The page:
“The doctor told me to go and sit at home; your son will become blind whenever he will.” Mother struggles for her 7-year-old son’s health

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“What is happening to my child, how can it be that there is no cure?”

Mariam Manukyan, 30, has been fighting for health of her son, 7-year-old Zhora, for several years now. The child fell down at the age of three on his head, but his health problems, particularly visual problems, have had appeared gradually.

“At that time, I took him to a doctor and they told me that there was no problem, but after that, my baby’s eye pupil had disappeared and I took him to some places and they assigned eyeglasses,” Maryam told during her conversation with Forrights.

After the incident, in the city of Vanadzor, the mother took him to doctors every month, they prescribed medicine, but no positive changes were recorded.

“My child’s one eye does not see, and the other one is becoming blind.” The mother, concerned with the health of her child, applied to several medical facilities in Vanadzor where she was advised to go to the Malayan Ophthalmologic Center in Yerevan.

“They examined my boy at the Malayan center and said that he should be monitored on monthly basis,” said the mother, expressing her indignation over the fact that they did not really check the boy properly and did not use special drops to see what was happening under the eye of the boy.

At the Malayan center, they gave her a piece of paper with a stamp according to which her son should receive appropriate pension.

“I came back to Vanadzor and took them the paper to the appropriate office, but the doctor there explained to me that if there was no treatment for the child, then, in addition to the blue stamp, the diagnosis of the child should be written and a red stamp put on the back of the paper,” told Mariam.

In Vanadzor, the doctor showed a sample and explained that her son could not receive pension because of the absence of the red stamp and diagnosis.

“I do not have money to go back to Yerevan,” Mariam complained, explaining that a Vanadzor citizen helped her to visit Yerevan.

“Mama, will I become blind?”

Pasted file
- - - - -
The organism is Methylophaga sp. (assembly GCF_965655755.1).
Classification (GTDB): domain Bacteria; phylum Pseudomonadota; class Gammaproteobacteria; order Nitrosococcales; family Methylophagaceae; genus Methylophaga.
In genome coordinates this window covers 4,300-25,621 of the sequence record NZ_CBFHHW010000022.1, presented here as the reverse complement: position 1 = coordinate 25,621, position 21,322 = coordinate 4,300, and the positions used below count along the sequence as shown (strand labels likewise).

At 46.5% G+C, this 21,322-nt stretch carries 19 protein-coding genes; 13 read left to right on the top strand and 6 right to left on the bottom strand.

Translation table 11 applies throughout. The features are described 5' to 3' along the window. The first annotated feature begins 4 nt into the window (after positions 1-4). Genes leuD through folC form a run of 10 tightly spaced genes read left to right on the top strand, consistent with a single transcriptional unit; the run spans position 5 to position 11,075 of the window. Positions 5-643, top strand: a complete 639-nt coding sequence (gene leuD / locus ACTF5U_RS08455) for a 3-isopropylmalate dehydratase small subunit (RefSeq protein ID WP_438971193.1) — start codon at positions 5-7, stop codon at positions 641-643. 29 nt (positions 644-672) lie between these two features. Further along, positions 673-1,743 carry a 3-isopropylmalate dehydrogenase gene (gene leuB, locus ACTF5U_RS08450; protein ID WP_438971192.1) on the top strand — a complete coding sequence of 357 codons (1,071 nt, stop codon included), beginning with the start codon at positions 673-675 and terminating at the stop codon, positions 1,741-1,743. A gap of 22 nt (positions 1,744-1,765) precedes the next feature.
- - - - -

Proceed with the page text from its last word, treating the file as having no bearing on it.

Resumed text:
Mariam told us that the doctor in Malayan Ophthalmologic Center, whose name she could not remember, said in presence of her 7-year-old son that his health condition was not curable, so they should adapt to the situation and return to Vanadzor.

“I’m fighting for my baby to be cured. Now he attends school and gets upset because of his vision; he constantly asks me, “Mama, will I become blind?”

“The same doctor told me to go and sit at home, your son will become blind whenever he will,” tells Mariam barely holding her tears.

7-year-old Zhora has an innate illness

“He has epilepsy for 7 years, I am fighting against it, but they say that there is no cure,” said the mother, noting that her child did not get those medicines appropriated for him. Mariam applied to the psychiatric hospital in Vanadzor to get the medication; there she was helped, they registered her son, and now he gets his medication every month free of charge and regularly receives proper medical examinations.

“There was a good doctor there, he registered my child and now he calls us every month. We passed the commission and the child started receiving pension for his epilepsy,” said Mariam.

“How can it be that there is no cure? He’s not well, and, if he’s blinded, how can I take care of him?”

If they had the paper with an appropriate diagnosis and seal of the ophthalmologist, Zhora’s pension would have increased.

“I cannot get to Yerevan all the time, but I will be able to if I got the money. My baby is wearing pampers; he does not realize he is doing it,” explained Mariam, adding that her husband also has health problems, his leg was prosthetic, so he could hardly take care of the home problems and the three children.

“I want my child to get well; I don’t want this pension, just let my son be cured,” said Mariam, assuring that she would look for a job after the children grow up a little.

Mariam told that there were a lot of people who suggested to hand over Zhora to Special Care Centers.

“I cannot do such a thing: whatever wrong with him, he still is my baby, he is not guilty that he was born that way. How could there be no treatment? He already is not well and if in addition he goes blind, how would I take care of him? “

The doctor in Vanadzor said that Zhora’s epilepsy, as well as his nervous system, are getting worse.

Mariam assured that she will write a letter to the Ministry of Health asking to help her son in some way.

Azniv Siradeghyan

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